By Suresh Ratnam, M.D., Texas Oncology−McAllen
The social acceptability of tattoos has changed in recent years. No longer limited mainly to sailors and bikers, colorful and creative tattoos have become more mainstream.
But when it comes to health risks, tattoos are like real estate: location matters. Doctors warn tattoo artists and customers to be careful to avoid covering up moles that could become cancerous.
An estimated 40 percent of adults between the ages of 26 and 40 have at least one tattoo, according to a study from the Pew Research Center. Each year Americans spend more than $1.65 billion on tattoos from one of 21,000 tattoo parlors in the country. Indeed, in many Texas cities, it seems like there are more tattoo parlors than coffee shops these days.
The composition of tattoo ink has changed dramatically over the years. Today, many modern tattoo inks (especially intense reds and yellows) contain organic azo dyes with plastic-based pigments that also have industrial uses in printing, textiles, and car paint, according to the American Academy of Dermatology. As a result, there are many unknowns about how these inks interact with the skin and within the body and whether they are responsible for an increasing number of complications.
As for cancer risk, the good news is that no increased prevalence of skin cancer has been found in people with tattoos. For patients with skin cancer, the inks used in tattoos have not been shown to increase the risk of recurrence, according to the Skin Cancer Foundation. But that doesn’t mean tattoos are necessarily completely safe.
Covering up a problem
Skin cancer can occur within a tattoo. That’s why doctors recommend avoiding placing a tattoo over an existing mole – and thus hiding your opportunity to notice changes that may indicate skin cancer.
Another concern is that tattoos sometimes result in a bump or lesion that mimics skin cancer. Besides potentially ruining the tattoo, this type of lesion can so closely resemble a type of skin cancer known as squamous cell carcinoma that it may require a biopsy. In some cases, the lesion may need to be treated as a skin cancer, with additional surgery.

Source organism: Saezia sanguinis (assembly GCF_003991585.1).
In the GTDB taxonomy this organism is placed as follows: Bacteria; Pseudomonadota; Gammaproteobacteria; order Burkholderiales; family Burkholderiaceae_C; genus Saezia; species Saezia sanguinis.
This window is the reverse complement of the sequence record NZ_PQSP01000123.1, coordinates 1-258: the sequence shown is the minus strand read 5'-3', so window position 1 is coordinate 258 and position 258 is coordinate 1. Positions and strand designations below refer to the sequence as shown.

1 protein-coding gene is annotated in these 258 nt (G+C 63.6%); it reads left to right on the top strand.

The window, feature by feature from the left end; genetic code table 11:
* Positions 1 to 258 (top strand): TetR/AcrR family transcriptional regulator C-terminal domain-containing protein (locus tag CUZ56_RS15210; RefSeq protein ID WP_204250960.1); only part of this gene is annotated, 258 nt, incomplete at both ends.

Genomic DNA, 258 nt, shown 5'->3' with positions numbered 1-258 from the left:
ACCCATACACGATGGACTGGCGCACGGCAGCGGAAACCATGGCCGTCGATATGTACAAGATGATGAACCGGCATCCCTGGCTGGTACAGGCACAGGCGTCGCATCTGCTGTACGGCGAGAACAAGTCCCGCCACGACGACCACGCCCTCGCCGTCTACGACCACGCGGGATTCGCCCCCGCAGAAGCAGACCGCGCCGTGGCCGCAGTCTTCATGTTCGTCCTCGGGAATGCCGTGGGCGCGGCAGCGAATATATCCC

Skin cancer is the most common type of cancer, according to the American Cancer Society. It is often further categorized as melanoma or non-melanoma cancer. Most non-melanoma skin cancer is basal cell carcinoma, which rarely spreads to distant sites in the body, but it can be disfiguring and may invade nearby tissues.
The second most common type of non-melanoma skin cancer is squamous cell carcinoma. Both often develop on sun-exposed parts of the skin, but can develop on other parts of the skin as well.
If you are planning to get a tattoo, consider these recommendations from the American Academy of Dermatology:
- Choose a professional tattoo parlor and a licensed tattoo artist.
- Insist on seeing equipment in sterile packaging.
- Let the tattoo artist know if you have a reaction. If a problem lasts more than one to two weeks, see a board-certified dermatologist.
- Check with a board-certified dermatologist before getting a tattoo, especially if you have a chronic skin condition such as psoriasis, eczema, or a tendency toward keloid scarring.
- Avoid tattooing over a mole because it will make it more difficult to diagnose a problem if the mole changes in the future.
Remember that when it comes to skin cancer safety, what tattoos potentially hide is more important than what they may reveal about your personality and artistic sensibilities.
Suresh Ratnam, M.D., is a medical oncologist at Texas Oncology–McAllen, 1901 South 2nd Street in McAllen, Texas. To learn more about exciting advancements in cancer treatment, visit www.TexasOncology.com or call 1-888-864-I CAN (4226).
Read the story at Healthy Magazine.